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Elementary School Creates Superhero ‘Mindset Man’ to Encourage Growth Mindset

Popularized by psychologist Carol Dweck, growth mindset refers to an individual's belief that intelligence is not a fixed trait but rather something that can be cultivated with hard work and perseverance.

Growth mindset has taken off in education circles because experts believe that if students can adopt such a way of thinking, they can find a path to success regardless of their innate ability simply because they believe they can.

Because the concept is relatively new and research is still catching up, the jury is still out on what the best way to cultivate growth mindset in students is, leaving the door open for educators to try different techniques.

In one Connecticut school, that opportunity has allowed for the creation of a superhero persona designed to keep students motivated and faithful in their opportunity to excel throughout the school week.

Michael Wilson, Assistant Principal at West Woods Upper Elementary School in Farmington, Connecticut, recently wrote an article for on how his school is working overtime to adopt and implement a culture of "cultivating and celebrating growth mindset."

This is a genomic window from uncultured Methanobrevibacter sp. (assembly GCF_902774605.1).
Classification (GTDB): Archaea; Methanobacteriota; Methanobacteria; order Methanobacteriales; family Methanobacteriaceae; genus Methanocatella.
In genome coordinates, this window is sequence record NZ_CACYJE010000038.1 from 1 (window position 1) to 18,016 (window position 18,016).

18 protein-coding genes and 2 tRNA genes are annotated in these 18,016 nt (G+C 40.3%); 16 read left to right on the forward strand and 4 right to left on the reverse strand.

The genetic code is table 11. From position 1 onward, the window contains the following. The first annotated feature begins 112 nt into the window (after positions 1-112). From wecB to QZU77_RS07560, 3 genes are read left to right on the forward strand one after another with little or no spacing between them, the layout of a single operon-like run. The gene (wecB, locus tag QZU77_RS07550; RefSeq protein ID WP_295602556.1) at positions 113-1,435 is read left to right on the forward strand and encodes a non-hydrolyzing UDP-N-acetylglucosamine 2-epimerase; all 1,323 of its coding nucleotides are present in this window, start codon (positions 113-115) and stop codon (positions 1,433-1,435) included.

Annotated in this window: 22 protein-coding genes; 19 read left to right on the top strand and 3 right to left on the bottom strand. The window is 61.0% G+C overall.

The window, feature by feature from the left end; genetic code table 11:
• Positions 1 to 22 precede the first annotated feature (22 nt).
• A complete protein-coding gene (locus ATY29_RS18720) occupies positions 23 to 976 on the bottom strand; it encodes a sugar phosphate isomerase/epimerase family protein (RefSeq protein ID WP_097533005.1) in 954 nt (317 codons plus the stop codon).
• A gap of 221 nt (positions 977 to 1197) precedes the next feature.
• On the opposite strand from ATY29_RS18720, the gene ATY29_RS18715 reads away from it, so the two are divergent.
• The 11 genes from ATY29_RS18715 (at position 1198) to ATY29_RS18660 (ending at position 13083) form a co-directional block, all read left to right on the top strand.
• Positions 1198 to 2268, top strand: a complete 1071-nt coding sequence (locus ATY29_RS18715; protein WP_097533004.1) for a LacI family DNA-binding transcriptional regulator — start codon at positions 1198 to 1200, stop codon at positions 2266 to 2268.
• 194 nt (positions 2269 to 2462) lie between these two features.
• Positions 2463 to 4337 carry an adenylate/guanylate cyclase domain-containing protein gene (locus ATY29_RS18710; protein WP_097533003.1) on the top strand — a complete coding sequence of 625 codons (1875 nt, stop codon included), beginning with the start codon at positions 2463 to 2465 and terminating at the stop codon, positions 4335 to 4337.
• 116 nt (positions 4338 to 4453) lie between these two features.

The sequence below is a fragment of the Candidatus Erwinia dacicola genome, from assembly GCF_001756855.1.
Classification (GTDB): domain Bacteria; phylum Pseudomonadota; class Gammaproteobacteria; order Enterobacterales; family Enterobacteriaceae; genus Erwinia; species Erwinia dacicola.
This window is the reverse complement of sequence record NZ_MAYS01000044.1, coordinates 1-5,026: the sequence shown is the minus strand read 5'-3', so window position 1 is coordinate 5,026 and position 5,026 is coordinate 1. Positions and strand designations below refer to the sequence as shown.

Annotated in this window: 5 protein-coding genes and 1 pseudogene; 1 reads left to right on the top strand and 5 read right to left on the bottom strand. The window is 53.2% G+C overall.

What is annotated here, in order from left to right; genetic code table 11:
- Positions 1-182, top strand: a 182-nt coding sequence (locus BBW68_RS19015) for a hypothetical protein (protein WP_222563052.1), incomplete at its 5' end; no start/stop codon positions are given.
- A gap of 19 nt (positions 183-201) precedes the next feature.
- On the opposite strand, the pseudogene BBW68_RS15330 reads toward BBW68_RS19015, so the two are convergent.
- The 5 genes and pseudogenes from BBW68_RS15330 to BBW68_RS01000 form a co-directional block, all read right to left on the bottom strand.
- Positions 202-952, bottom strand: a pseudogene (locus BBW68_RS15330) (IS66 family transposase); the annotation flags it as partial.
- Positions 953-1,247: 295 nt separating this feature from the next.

This work has led to the creation of Mindset Man, a masked man who walks around the school "instilling positive attitudes, giving high-fives and teaching kids that it's okay to make mistakes—that sometimes learning is hard, but that effort will be rewarded with progress. It is amazing to see the students' affection for Mindset Man spark enthusiasm for his underlying message," Wilson said.

"For us, Mindset Man is more than just a superhero mascot. Mindset Man is a tangible, interactive reminder to kids that they are still growing as students, and that the right mindset has a big impact on learning. We hear from kids all the time who tell us what a difference it makes to know that everyone is behind them, working together to help them grow from their mistakes and get even better."

According to Wilson, students in West Woods Upper Elementary School are able to understand that when class material gets difficult, they can "tap" into their growth mindset to avoid giving up.

Wilson says the overall mentality that school administrators should encourage students to have is:

"I actually did pretty well on the test and I’m really proud of that because I had a growth mindset during that, and I put myself in a position where I could succeed."

To see Mindset Man in action, check out the video below.


Read Wilson’s full article here.

Nicole Gorman, Senior Education World Contributor

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